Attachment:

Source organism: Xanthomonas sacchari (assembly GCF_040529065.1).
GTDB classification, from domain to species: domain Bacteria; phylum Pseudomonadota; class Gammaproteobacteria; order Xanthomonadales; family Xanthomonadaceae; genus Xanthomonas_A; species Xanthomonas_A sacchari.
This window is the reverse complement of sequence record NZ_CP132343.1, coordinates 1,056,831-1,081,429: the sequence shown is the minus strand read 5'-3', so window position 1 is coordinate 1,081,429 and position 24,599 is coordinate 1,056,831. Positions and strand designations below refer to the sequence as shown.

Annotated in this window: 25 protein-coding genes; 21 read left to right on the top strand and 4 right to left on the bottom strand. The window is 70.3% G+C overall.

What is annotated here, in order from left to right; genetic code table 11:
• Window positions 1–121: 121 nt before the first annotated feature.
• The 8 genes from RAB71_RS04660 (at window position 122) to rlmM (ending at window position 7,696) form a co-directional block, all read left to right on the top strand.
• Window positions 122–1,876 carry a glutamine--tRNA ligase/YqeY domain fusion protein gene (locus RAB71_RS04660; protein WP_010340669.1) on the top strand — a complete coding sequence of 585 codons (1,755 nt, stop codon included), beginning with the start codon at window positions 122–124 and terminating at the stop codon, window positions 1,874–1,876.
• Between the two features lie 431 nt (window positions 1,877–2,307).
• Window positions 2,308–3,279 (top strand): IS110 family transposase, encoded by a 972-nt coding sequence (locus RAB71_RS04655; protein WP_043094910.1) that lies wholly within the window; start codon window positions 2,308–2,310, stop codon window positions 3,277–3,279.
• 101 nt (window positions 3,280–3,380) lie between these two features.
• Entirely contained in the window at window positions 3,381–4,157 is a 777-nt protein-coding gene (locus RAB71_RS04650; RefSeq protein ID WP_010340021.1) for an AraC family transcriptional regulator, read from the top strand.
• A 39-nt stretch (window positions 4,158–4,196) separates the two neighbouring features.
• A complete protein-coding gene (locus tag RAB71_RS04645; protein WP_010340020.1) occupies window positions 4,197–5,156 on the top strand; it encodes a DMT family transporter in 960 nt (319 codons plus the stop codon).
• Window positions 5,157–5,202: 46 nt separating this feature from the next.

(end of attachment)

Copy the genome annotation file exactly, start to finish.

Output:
Source organism: Xanthomonas sacchari (assembly GCF_040529065.1).
GTDB classification, from domain to species: domain Bacteria; phylum Pseudomonadota; class Gammaproteobacteria; order Xanthomonadales; family Xanthomonadaceae; genus Xanthomonas_A; species Xanthomonas_A sacchari.
This window is the reverse complement of sequence record NZ_CP132343.1, coordinates 1,056,831-1,081,429: the sequence shown is the minus strand read 5'-3', so window position 1 is coordinate 1,081,429 and position 24,599 is coordinate 1,056,831. Positions and strand designations below refer to the sequence as shown.

Annotated in this window: 25 protein-coding genes; 21 read left to right on the top strand and 4 right to left on the bottom strand. The window is 70.3% G+C overall.

What is annotated here, in order from left to right; genetic code table 11:
• Window positions 1–121: 121 nt before the first annotated feature.
• The 8 genes from RAB71_RS04660 (at window position 122) to rlmM (ending at window position 7,696) form a co-directional block, all read left to right on the top strand.
• Window positions 122–1,876 carry a glutamine--tRNA ligase/YqeY domain fusion protein gene (locus RAB71_RS04660; protein WP_010340669.1) on the top strand — a complete coding sequence of 585 codons (1,755 nt, stop codon included), beginning with the start codon at window positions 122–124 and terminating at the stop codon, window positions 1,874–1,876.
• Between the two features lie 431 nt (window positions 1,877–2,307).
• Window positions 2,308–3,279 (top strand): IS110 family transposase, encoded by a 972-nt coding sequence (locus RAB71_RS04655; protein WP_043094910.1) that lies wholly within the window; start codon window positions 2,308–2,310, stop codon window positions 3,277–3,279.
• 101 nt (window positions 3,280–3,380) lie between these two features.
• Entirely contained in the window at window positions 3,381–4,157 is a 777-nt protein-coding gene (locus RAB71_RS04650; RefSeq protein ID WP_010340021.1) for an AraC family transcriptional regulator, read from the top strand.
• A 39-nt stretch (window positions 4,158–4,196) separates the two neighbouring features.
• A complete protein-coding gene (locus tag RAB71_RS04645; protein WP_010340020.1) occupies window positions 4,197–5,156 on the top strand; it encodes a DMT family transporter in 960 nt (319 codons plus the stop codon).
• Window positions 5,157–5,202: 46 nt separating this feature from the next.